As a writer, I’m one of the lucky ones. The two books I’ve written were published by a huge publishing house. They did pretty well, too. Nice reviews, decent sales. But that was then. 2008 and 2011 to be exact. It was a time when, if you rolled memoir, humor, and chick lit into a fast, funny read, agents and publishers were interested, really interested.
I was good at that. Still am. Only now, no one is interested. Why? Because I don’t have a huge platform, a mega social media presence. I’m not a TikTok or Instagram influencer. Hell, my largest following is on Facebook and that thing, I fear, is as doomed as the Dodo.
It’s very disheartening and frankly I’ve come to the conclusion that it would be easier to grow a third eye in the middle of my forehead than to find an agent. There are days I want to quit querying and walk away from the idea of ever being published again. But I don’t. I persist. And if you are or have ever been in a spot similar to mine, maybe my reasons for stubbornly pursuing my goal will help you to do the same.
I believe in my work.
Before I ever had an article, never mind a book, published, I believed I had something to say that others would relate to. As a memoirist, I write about it all. My depression. My inability to parallel park. My unsurpassed talent for reaching into my purse for a pen and pulling out a tampon — in the middle of a meeting. My days as a new widow. My always and forever role as an autism mom. If it’s part of my life, I write about it a) because I can’t help myself and — even more importantly — because b) I’m positive somebody out there needs to know they’re not alone.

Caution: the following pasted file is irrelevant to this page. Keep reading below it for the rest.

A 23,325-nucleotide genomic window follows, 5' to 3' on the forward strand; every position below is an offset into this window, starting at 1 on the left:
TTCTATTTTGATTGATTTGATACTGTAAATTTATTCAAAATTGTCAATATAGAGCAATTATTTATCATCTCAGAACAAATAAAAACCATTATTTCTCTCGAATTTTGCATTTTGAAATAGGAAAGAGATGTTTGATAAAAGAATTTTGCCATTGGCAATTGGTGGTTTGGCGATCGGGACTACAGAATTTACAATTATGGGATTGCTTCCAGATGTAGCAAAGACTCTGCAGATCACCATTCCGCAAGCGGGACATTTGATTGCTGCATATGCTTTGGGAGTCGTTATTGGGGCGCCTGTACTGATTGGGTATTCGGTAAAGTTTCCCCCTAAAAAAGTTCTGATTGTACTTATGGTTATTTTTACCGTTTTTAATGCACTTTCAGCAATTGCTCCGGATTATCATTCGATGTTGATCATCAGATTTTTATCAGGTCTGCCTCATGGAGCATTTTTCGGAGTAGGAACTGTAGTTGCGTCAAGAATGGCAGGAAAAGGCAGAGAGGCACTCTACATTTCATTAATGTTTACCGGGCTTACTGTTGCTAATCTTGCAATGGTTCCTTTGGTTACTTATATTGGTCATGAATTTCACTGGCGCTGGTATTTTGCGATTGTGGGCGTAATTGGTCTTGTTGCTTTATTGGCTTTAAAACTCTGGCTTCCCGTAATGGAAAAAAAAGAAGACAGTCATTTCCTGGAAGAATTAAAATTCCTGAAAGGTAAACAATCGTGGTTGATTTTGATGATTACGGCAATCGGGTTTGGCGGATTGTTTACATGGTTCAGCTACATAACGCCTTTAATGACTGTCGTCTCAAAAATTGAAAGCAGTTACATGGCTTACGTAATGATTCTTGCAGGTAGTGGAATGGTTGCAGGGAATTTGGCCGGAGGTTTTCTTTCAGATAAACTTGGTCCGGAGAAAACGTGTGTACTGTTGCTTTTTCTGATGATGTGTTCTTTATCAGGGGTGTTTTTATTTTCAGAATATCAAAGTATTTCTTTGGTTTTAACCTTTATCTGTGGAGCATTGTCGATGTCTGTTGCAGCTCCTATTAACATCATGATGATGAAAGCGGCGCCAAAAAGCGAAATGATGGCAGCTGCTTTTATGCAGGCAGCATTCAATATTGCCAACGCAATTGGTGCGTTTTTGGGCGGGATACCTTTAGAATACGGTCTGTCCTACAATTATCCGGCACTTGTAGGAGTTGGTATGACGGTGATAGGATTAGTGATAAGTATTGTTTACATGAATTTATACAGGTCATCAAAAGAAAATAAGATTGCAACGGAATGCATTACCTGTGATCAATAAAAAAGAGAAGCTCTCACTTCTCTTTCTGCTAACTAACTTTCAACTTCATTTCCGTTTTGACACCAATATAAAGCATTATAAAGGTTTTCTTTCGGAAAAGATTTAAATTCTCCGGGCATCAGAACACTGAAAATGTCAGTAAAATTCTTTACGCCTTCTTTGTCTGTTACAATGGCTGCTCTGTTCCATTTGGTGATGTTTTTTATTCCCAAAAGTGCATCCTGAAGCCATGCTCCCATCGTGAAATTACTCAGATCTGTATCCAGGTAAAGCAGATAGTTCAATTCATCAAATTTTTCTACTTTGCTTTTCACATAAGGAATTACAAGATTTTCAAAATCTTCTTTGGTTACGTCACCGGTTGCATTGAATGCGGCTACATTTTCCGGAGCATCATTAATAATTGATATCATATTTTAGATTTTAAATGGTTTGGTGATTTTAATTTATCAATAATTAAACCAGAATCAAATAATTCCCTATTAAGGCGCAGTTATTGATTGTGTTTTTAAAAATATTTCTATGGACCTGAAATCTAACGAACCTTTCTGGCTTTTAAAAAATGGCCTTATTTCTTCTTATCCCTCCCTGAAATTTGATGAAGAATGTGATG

I believe in the law of averages.
Ages ago, when people still mailed cover letters and resumes to prospective employers, my dad encouraged me to send out dozens. I’d hear nothing, not even crickets, and still he’d urge me to keep applying. “It will turn around,” he’d say. “You’ll start getting calls. Then you’ll start getting interviews. And then you’ll start getting job offers.” Freshly minted college grad that I was, I figured he knew nothing. Ha. My dad was right then, and he’s been right several times since. And so, fingers crossed, I continue to query.
I believe that at some point, the emphasis on platform will lessen.
I understand why agents and publishers want memoirs written by movie stars and politicians and television show hosts. The sales are guaranteed to be in the hundreds of thousands, maybe even millions. But I do think at some point readers will crave real, relatable stories written by real, relatable people. The tide always turns and I believe this one will, too.
Believing these three rather basic things is what enables me to keep pushing even on those days when want I want to call “Cocktail hour!” at ten in the morning. It’s my hope they’ll help you push forward, too.